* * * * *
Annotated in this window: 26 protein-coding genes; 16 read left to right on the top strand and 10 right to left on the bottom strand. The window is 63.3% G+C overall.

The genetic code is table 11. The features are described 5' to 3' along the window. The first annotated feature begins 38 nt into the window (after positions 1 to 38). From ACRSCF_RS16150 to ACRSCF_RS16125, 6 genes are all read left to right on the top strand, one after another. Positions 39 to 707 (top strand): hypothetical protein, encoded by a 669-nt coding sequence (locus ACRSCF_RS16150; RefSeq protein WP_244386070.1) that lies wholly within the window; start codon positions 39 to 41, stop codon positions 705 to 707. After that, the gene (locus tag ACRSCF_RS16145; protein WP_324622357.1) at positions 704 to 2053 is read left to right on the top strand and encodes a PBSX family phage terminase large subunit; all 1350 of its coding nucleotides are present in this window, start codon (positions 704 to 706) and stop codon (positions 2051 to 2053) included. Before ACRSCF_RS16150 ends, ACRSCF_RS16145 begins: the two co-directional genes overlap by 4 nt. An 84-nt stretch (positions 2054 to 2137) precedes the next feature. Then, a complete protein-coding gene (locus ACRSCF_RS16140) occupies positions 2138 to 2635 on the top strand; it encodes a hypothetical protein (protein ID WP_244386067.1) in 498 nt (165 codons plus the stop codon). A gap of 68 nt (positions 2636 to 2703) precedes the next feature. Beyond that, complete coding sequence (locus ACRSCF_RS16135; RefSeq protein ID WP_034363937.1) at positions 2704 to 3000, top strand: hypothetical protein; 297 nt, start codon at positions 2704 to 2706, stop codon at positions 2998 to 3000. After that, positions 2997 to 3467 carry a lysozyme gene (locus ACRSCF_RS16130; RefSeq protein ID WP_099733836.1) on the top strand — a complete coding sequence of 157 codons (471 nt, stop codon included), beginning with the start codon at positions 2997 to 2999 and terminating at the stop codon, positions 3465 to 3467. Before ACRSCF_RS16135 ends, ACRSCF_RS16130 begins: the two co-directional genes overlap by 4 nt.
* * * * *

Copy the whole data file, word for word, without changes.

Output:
Annotated in this window: 26 protein-coding genes; 16 read left to right on the top strand and 10 right to left on the bottom strand. The window is 63.3% G+C overall.

The genetic code is table 11. The features are described 5' to 3' along the window. The first annotated feature begins 38 nt into the window (after positions 1 to 38). From ACRSCF_RS16150 to ACRSCF_RS16125, 6 genes are all read left to right on the top strand, one after another. Positions 39 to 707 (top strand): hypothetical protein, encoded by a 669-nt coding sequence (locus ACRSCF_RS16150; RefSeq protein WP_244386070.1) that lies wholly within the window; start codon positions 39 to 41, stop codon positions 705 to 707. After that, the gene (locus tag ACRSCF_RS16145; protein WP_324622357.1) at positions 704 to 2053 is read left to right on the top strand and encodes a PBSX family phage terminase large subunit; all 1350 of its coding nucleotides are present in this window, start codon (positions 704 to 706) and stop codon (positions 2051 to 2053) included. Before ACRSCF_RS16150 ends, ACRSCF_RS16145 begins: the two co-directional genes overlap by 4 nt. An 84-nt stretch (positions 2054 to 2137) precedes the next feature. Then, a complete protein-coding gene (locus ACRSCF_RS16140) occupies positions 2138 to 2635 on the top strand; it encodes a hypothetical protein (protein ID WP_244386067.1) in 498 nt (165 codons plus the stop codon). A gap of 68 nt (positions 2636 to 2703) precedes the next feature. Beyond that, complete coding sequence (locus ACRSCF_RS16135; RefSeq protein ID WP_034363937.1) at positions 2704 to 3000, top strand: hypothetical protein; 297 nt, start codon at positions 2704 to 2706, stop codon at positions 2998 to 3000. After that, positions 2997 to 3467 carry a lysozyme gene (locus ACRSCF_RS16130; RefSeq protein ID WP_099733836.1) on the top strand — a complete coding sequence of 157 codons (471 nt, stop codon included), beginning with the start codon at positions 2997 to 2999 and terminating at the stop codon, positions 3465 to 3467. Before ACRSCF_RS16135 ends, ACRSCF_RS16130 begins: the two co-directional genes overlap by 4 nt.